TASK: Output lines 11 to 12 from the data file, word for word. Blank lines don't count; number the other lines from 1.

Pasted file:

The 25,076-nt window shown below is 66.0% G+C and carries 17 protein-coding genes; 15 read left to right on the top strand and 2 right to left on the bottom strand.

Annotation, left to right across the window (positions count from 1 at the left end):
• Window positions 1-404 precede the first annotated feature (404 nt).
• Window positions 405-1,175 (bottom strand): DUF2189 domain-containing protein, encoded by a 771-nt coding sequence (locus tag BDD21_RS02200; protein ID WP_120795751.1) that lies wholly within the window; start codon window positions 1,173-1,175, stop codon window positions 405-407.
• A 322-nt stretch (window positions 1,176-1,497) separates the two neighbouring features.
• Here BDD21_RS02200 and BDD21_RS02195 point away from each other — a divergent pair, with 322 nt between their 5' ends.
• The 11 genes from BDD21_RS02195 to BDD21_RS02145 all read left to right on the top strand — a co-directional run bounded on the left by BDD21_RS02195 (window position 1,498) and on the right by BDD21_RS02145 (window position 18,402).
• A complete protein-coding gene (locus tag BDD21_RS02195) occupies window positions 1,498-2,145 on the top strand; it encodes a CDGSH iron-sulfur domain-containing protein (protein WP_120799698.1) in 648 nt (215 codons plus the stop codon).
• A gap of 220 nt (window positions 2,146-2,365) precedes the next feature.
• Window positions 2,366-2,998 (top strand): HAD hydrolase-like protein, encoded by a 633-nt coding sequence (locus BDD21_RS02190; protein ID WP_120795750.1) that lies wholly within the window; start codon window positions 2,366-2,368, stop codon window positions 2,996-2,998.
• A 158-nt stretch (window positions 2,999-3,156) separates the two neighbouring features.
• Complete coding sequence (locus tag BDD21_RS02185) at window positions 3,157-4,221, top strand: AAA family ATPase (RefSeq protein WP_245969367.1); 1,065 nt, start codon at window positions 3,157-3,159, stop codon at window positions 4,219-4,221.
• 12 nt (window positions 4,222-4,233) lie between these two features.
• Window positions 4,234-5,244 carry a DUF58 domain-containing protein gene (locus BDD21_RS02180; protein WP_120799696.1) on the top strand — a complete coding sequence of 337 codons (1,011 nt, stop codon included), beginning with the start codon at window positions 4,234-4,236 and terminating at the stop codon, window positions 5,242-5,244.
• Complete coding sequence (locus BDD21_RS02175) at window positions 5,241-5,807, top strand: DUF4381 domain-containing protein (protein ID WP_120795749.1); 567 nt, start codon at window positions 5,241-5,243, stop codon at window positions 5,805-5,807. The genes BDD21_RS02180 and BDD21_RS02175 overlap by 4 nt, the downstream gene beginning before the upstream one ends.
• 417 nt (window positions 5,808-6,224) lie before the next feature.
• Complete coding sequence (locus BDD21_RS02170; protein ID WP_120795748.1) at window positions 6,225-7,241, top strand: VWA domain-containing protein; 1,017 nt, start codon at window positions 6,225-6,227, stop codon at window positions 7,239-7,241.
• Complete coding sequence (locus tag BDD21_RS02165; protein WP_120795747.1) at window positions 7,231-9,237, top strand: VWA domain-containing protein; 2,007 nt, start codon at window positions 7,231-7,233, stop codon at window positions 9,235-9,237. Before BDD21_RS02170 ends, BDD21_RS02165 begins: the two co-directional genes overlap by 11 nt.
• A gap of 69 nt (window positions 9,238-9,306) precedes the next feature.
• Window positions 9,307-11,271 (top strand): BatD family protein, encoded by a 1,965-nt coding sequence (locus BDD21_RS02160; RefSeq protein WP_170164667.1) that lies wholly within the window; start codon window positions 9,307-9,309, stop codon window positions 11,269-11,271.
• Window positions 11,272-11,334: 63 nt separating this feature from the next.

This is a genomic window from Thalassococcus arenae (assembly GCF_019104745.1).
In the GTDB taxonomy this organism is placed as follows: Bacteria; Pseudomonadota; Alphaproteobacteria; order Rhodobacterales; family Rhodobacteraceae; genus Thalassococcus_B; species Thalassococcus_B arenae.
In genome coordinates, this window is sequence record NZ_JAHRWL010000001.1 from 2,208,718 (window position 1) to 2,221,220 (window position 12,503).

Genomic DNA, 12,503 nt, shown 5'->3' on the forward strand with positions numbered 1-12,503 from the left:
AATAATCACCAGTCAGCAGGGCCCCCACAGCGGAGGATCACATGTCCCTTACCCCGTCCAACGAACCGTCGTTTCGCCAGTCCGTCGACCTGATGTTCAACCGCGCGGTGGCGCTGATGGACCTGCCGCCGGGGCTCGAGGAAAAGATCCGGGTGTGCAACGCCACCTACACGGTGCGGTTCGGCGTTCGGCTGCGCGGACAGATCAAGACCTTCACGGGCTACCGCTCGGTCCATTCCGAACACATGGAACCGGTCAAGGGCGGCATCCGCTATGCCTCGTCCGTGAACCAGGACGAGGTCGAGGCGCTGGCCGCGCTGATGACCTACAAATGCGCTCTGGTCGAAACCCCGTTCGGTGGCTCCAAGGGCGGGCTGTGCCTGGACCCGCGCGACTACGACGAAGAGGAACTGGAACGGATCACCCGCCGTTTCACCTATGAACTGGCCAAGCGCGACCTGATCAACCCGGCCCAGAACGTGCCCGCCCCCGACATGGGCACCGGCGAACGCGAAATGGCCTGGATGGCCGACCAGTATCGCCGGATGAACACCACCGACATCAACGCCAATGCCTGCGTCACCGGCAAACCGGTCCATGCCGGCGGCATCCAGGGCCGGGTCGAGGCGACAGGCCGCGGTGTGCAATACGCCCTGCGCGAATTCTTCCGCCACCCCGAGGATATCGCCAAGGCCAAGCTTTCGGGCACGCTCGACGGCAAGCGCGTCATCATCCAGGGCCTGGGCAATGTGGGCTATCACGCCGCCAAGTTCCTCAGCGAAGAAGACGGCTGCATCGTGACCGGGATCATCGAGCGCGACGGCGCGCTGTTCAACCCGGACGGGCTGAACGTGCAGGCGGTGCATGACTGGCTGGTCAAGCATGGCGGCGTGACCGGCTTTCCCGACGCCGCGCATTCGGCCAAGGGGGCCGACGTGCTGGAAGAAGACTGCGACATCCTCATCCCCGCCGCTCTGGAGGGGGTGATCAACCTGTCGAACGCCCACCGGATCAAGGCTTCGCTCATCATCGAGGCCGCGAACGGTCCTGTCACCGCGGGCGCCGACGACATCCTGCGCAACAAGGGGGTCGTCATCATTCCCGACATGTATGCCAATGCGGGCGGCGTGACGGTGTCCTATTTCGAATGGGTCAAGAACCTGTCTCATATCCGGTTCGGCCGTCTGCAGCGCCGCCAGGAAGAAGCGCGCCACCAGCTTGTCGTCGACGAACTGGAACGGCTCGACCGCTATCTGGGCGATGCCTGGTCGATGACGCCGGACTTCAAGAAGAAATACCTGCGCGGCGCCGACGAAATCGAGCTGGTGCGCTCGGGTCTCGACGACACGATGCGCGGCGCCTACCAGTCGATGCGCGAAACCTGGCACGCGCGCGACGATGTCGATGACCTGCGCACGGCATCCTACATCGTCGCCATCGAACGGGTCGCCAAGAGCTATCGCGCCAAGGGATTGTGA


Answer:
• A 158-nt stretch (window positions 2,999-3,156) separates the two neighbouring features.
• Complete coding sequence (locus tag BDD21_RS02185) at window positions 3,157-4,221, top strand: AAA family ATPase (RefSeq protein WP_245969367.1); 1,065 nt, start codon at window positions 3,157-3,159, stop codon at window positions 4,219-4,221.